|HVAC||Chilled water temperature reset||During periods of low cooling load needs, increase the setpoint of the water chiller to increase efficiency.|
|HVAC / Lighting||Implement a custodial daytime schedule||Move custodial staff to daytime hours so HVAC and lighting systems can enter “building unoccupied mode” sooner and reduce energy use in the evenings.|
|HVAC||Clean heating and cooling coils and fins||In the air handling unit (AHU), clean the heating and cooling exchanger’s coils and fins to maximize efficiency.|
|HVAC||Correct refrigerant charge||In refrigerant-reliant heating and cooling systems, ensure the refrigerant charge level is at optimal levels.|
|HVAC||Adopt a regular HVAC schedule||HVAC systems should be inspected and adjusted twice a year to ensure proper functioning. In cold climates, this can be done before the winter and summer seasons.|
|Water Use||Adopt water-friendly landscaping||Landscaping with plants having low water needs (such as native plants) can reduce the outdoor water use on your property.|
|Education / Training||Employee education and training||This measure involves energy and water conservation awareness and training for employees and building visitors as well. Empowering and engaging employees can go a long way in your efficiency improvement goals.|
More extensive retrofit measures can be pursued in office buildings to increase energy savings even further. It is not uncommon for these measures, in combination with EBCx measures, to push energy savings above 40%.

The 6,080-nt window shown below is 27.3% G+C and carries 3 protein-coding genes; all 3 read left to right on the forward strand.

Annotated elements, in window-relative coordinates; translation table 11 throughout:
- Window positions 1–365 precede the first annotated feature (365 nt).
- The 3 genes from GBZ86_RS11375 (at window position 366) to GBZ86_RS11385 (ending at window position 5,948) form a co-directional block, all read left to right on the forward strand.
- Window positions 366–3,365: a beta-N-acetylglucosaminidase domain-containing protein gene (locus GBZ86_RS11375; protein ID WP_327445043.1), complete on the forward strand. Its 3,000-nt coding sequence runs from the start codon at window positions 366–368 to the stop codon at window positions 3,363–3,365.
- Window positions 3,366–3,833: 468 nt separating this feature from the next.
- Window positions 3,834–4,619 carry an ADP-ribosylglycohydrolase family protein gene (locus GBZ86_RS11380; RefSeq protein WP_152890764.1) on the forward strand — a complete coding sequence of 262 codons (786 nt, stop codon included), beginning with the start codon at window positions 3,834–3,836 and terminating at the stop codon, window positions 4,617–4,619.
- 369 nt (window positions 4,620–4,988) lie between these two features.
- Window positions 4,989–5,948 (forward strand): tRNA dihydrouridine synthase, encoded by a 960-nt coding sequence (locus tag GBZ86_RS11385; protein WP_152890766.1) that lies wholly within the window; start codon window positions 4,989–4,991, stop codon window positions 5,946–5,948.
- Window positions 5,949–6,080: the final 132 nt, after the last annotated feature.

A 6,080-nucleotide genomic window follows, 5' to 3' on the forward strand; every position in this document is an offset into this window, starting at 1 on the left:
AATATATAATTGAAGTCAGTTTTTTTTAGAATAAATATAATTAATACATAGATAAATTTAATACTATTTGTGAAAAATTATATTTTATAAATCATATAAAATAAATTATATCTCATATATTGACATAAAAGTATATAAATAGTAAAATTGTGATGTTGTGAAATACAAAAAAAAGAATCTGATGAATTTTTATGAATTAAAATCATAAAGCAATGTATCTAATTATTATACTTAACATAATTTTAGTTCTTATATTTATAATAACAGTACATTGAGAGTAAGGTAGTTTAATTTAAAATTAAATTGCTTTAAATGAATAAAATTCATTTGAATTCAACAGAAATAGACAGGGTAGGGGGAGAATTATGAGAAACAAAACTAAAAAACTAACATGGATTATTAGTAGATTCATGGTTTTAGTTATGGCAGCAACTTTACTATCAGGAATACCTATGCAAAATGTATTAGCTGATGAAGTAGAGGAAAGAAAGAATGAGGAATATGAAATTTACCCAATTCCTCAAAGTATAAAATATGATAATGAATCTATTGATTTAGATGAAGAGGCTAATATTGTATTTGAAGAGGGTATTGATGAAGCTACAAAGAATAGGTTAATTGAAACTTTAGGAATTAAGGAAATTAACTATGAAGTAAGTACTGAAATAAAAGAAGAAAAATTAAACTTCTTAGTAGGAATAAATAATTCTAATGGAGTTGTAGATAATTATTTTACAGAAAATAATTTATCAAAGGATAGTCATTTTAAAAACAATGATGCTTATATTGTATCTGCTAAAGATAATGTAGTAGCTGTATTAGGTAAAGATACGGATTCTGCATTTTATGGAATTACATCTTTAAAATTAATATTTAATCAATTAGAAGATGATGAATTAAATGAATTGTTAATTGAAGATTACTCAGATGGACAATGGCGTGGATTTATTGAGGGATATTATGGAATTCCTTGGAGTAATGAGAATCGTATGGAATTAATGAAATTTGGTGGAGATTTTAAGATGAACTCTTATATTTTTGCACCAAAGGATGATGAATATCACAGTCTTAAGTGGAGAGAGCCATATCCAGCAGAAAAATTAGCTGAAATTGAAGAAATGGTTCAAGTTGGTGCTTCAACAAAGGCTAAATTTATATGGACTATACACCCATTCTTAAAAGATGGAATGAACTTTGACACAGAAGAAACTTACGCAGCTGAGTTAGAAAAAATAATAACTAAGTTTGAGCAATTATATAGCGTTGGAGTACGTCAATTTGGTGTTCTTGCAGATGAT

A lighting retrofit is one measure for a building operator to consider. Lighting standards are guided by the American Society of Heating, Refrigerating, and Air Conditioning Engineers (ASHRAE) Standard 90.1. Based on the 2019 standard’s building area method, offices are now guided towards a 0.64 watts per square foot (watts/sq.ft) light power density (LPD). This density could be considered as a target when upgrading existing building lighting systems.
Retrofit measures typically require higher capital investments, but paybacks less than 10 years are not uncommon. The table below outlines office retrofit measures.
Table 2: Deeper energy and water conservation measures for offices
|Measure Type||Measure Name||Measure Description|
|Lighting||Interior lighting retrofit||There are different levels of lighting retrofits. A simple lighting retrofit involves light and ballast replacement with the latest LED technology. A deeper lighting retrofit is a broader lighting redesign that can include LPD and light placement optimization, daylight harvesting, and sensor controls.|
|Lighting||Install occupancy sensors||Install occupancy sensors in transient areas such as conference rooms to turn lights off when vacant. This reduces energy waste from “day-burning” lights that could be intentionally or accidentally left on.|
|Lighting||Add daylight harvesting||Implement daylight harvesting to leverage natural light. When daylight is sufficient to offset indoor lights, these indoor lights turn off automatically. This measure can be considered on its own or as part of a lighting retrofit.|
|Lighting||Exterior Lighting Retrofit||Retrofit exterior lights with newer, efficient models. Consider a lighting redesign that takes into account illumination needs and the latest technologies.|